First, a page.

• Held a workshop on "10 Things I Learned from Working with Developers". This was an extrapolation of one of my blog entries from sometime ago. First I quickly went through the slides, to a group of about 25 technical writers, and then they discussed in groups of two/three which two "things" they found most relevant. And then each group had to talk about one of the two things. We really ended up reaffirming the 10 points and we also came up with some new ones. Underlying everything was the perception that a technical writer shouldn't hesitate to look stupid in asking lots of questions, because if they don't, then that's how the end user will end up feeling. Here's the presentation, especially useful for people who are technical writers working with technical engineers.

  • Held a truncated "NetBeans Extreme Programming" session to a random group of IEC people this afternoon, introducing them to NetBeans IDE. Several of them had never seen or used NetBeans IDE before, so this was their first impression. I basically hit the high notes of my NetBeans Extreme Programming presentation. The biggest problem with this presentation is that NetBeans now covers SO much material, SO many specifications, SO many approaches to programming, that it is completely impossible to give a thorough impression within an hour. But I did my best. Here's the presentation, covering some of the major highlights of NetBeans IDE.

  • Met with a few NetBeans-interested people outside of work. One group, from 3MRT, I will be meeting this evening...

    ...and the other tomorrow. Both interested in moving to the NetBeans Platform and looking for some discussion on that.

I probably left some things out in the list above. But it's been a great, productive time. Tomorrow I leave for some time in Goa, during which time we need to do a lot of work on finalizing the NetBeans Platform book, because copy edits keep rolling in from Prentice Hall, the publisher. But I hope to catch some rays on the beach and maybe a bit of scuba diving as well. The weather is great in India, 28.5'C, as Sun's elevator at the IEC told me earlier today. I wonder if that message is driven by Java...

So bye everyone, thanks for the cool time.

In other news. Purchase the Rough Cuts version of "Rich Client Programming: Plugging into the NetBeans Platform" TODAY!

Comments:

Hi Geertjan, It was a great learning experience interacting with you and we enjoyed your company as much as you did. As you know I met you on the very first day that I joined Sun, and I that elevated the respect for the company when I realised the kind of exposure technical writers get here. And the kind of scope a tech writer has. Thanks for all your help and some great presentations. I am yet to open my email account. Stay in touch. Regards, Ravi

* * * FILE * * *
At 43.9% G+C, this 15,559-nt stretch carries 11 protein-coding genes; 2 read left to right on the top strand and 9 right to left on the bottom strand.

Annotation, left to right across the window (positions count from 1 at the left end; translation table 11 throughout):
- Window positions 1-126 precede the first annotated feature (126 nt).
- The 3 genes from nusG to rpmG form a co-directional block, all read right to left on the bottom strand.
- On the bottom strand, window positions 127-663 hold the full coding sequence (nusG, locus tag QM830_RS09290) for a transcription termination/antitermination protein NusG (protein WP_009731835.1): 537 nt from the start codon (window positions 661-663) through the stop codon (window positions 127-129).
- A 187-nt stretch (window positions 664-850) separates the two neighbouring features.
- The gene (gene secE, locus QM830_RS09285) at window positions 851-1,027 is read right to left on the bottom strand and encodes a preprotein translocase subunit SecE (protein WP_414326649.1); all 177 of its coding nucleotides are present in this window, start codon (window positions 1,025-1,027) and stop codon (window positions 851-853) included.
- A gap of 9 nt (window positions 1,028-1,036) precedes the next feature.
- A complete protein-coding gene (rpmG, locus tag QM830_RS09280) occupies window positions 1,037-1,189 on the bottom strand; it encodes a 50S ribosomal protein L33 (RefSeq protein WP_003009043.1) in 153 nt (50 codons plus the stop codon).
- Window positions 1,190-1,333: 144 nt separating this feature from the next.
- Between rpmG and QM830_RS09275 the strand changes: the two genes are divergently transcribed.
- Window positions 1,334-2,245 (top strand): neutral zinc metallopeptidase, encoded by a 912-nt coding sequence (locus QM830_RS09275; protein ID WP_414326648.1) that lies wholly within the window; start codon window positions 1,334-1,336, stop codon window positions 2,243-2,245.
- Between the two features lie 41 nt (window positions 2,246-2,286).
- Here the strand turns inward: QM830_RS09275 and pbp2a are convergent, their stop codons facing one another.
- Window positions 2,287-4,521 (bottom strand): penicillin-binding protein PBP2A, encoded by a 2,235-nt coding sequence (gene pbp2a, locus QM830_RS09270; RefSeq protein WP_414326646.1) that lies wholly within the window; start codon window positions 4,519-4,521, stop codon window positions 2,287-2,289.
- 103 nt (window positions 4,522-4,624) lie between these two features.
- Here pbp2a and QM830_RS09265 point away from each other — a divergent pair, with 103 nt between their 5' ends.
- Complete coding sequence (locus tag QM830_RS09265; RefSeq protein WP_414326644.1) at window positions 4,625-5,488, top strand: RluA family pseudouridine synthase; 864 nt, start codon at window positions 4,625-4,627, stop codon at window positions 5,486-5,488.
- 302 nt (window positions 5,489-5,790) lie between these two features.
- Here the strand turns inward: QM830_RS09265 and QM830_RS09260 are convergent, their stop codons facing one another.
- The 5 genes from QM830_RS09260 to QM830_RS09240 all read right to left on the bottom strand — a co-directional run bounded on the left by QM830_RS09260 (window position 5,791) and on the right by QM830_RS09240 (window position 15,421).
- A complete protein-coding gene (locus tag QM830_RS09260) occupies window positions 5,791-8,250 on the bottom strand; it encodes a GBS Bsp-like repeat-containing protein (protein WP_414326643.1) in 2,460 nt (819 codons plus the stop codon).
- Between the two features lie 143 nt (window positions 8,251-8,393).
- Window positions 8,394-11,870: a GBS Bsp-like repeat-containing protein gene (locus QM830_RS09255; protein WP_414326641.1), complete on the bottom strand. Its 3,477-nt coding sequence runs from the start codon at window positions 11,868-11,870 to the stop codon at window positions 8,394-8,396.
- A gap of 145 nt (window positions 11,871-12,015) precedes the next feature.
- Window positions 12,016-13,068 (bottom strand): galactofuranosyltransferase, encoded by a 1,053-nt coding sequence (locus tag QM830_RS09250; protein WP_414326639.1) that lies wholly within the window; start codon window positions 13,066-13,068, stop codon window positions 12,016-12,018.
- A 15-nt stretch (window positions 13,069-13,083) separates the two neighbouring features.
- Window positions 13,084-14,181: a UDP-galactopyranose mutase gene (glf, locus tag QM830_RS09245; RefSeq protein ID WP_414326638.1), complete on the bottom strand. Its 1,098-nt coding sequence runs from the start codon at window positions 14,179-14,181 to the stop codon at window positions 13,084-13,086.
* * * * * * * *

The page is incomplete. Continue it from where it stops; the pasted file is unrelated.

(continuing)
Posted by Ravi on February 27, 2007 at 06:41 PM PST #

Man, we missed the bike ride. We'll do it next time. Maybe I will have a better bike and better road.

Posted by Frank Jennings on February 28, 2007 at 01:20 AM PST #

Ravi, it was great to meet you on your first day at Sun! You're lucky to be working at such a cool company. All the best and you better start blogging soon!

Frank, if the road is rebuilt on top of the NetBeans Platform, it will have a solid infrastructure out of the box! And your bike too. :-) I hope to experience both with you, if there is a next time. :-)

Posted by guest on February 28, 2007 at 03:34 PM PST #

PS: The above comment is by me, Geertjan...

Posted by Geertjan on February 28, 2007 at 03:36 PM PST #

Hi Geertjan, It was indeed a great pleasure to meet you in person and learn and share your experiences with all of us. Thanks for all your presentations. Keep in touch and we'll be looking forward to your next visit. Regards, Anjana

Posted by Anjana Sriram on February 28, 2007 at 07:18 PM PST #

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About

Geertjan Wielenga (@geertjanw) is a Principal Product Manager in the Oracle Developer Tools group living & working in Amsterdam. He is a Java technology enthusiast, evangelist, trainer, speaker, and writer. He blogs here daily.

The focus of this blog is mostly on NetBeans (a development tool primarily for Java programmers), with an occasional reference to NetBeans, and sometimes diverging to topics relating to NetBeans. And then there are days when NetBeans is mentioned, just for a change.